When it became clear that the investment team at Baird Funds, a family of fixed-income and equity mutual funds, would have to decentralize in response to COVID-19 protocols, it was a test not just for leadership, but team members as well.
Mary Ellen Stanek, Milwaukee-based president of Baird Funds and the founder and co-CIO of Baird Advisors, one of two groups making up the asset manager, said the team discovered a level of resilience they didn’t know they had.
“It can be easy to take culture for granted, right?” Ms. Stanek said. “We talk a lot about communication and bonding but when everything changes in a single day, you realize how important it is to have that foundation in place. To be able to trust that everyone is going to continue to do their part even if they’re doing it from home or another location is just so important.”
Employee respondents to the survey agree. Open communication, treating each person as an adult and workplace flexibility were often cited as key components of the culture at Baird. Employees also noted the effort senior leadership makes to reach out to employees and get feedback about how to improve. That feedback was especially important during the pandemic but also during 2020 — a tumultuous year in general.
“We do a lot of data gathering from our employees and we use that data to make adjustments in our policies,” Ms. Stanek explained. “Particularly after George Floyd, we wanted to understand the experiences of our employees of color. We also looked at other groups, our (LGBTQ+) employees, our veterans. We had nearly the entire firm, almost 3,000 people, go through listening sessions in 2020 to understand how we could improve.”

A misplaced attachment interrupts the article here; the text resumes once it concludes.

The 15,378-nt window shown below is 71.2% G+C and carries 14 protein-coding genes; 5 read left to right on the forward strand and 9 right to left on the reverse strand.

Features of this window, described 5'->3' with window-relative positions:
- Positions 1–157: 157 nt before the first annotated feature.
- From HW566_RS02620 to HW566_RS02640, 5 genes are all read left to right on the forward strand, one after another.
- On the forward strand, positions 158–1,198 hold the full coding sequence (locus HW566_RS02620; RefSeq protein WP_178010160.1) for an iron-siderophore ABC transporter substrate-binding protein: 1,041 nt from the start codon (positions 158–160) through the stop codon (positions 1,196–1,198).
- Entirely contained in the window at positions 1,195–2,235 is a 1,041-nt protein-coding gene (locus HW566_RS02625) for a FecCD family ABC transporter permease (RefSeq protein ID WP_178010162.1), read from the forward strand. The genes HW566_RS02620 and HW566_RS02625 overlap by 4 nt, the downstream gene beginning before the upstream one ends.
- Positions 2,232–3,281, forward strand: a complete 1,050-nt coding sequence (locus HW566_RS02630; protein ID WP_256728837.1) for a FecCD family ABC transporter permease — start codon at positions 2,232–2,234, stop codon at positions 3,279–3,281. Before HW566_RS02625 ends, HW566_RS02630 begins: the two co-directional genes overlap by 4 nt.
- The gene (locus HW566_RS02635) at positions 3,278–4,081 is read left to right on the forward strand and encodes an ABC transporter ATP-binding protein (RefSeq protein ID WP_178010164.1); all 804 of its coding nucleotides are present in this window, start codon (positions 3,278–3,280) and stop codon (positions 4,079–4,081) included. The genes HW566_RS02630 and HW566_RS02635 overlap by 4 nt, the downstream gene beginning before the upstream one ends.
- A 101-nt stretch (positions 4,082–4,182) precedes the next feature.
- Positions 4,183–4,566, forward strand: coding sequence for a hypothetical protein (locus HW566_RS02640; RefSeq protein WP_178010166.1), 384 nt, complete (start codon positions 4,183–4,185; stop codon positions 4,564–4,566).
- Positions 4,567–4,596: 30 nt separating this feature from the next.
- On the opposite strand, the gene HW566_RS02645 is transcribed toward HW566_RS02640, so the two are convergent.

As a result of those listening sessions, the company expanded some of its awareness training and philanthropic activities, and started a reverse mentoring program where senior management were the mentees and the mentors were junior employees. “It’s been really powerful to have those experiences and understand at a deep level what our employees are experiencing,” Ms. Stanek said. Baird plans to keep the program going as a result of the experiences of the initial cohort.
Baird is also bringing this new understanding to its internship program with the goal of continuing to diversify each cohort of interns. Last year, the company had 200 interns from 77 universities; more than 60% of that group were women and/or people from various racial backgrounds or ethnicities. Ms. Stanek noted that the goals of the internship program are not only to bring in a broader cohort each year, but also to provide an experience that makes diverse young people want to work at the company. About 14% of new hires in asset management come through the internship program — a number that Ms. Stanek hopes to increase each year.
“We want to provide valuable professional experiences throughout the program,” she said. “But we also want to be able to show interns that they can bring their whole selves to work and that there will be a place for them based on the current experiences of our employees.”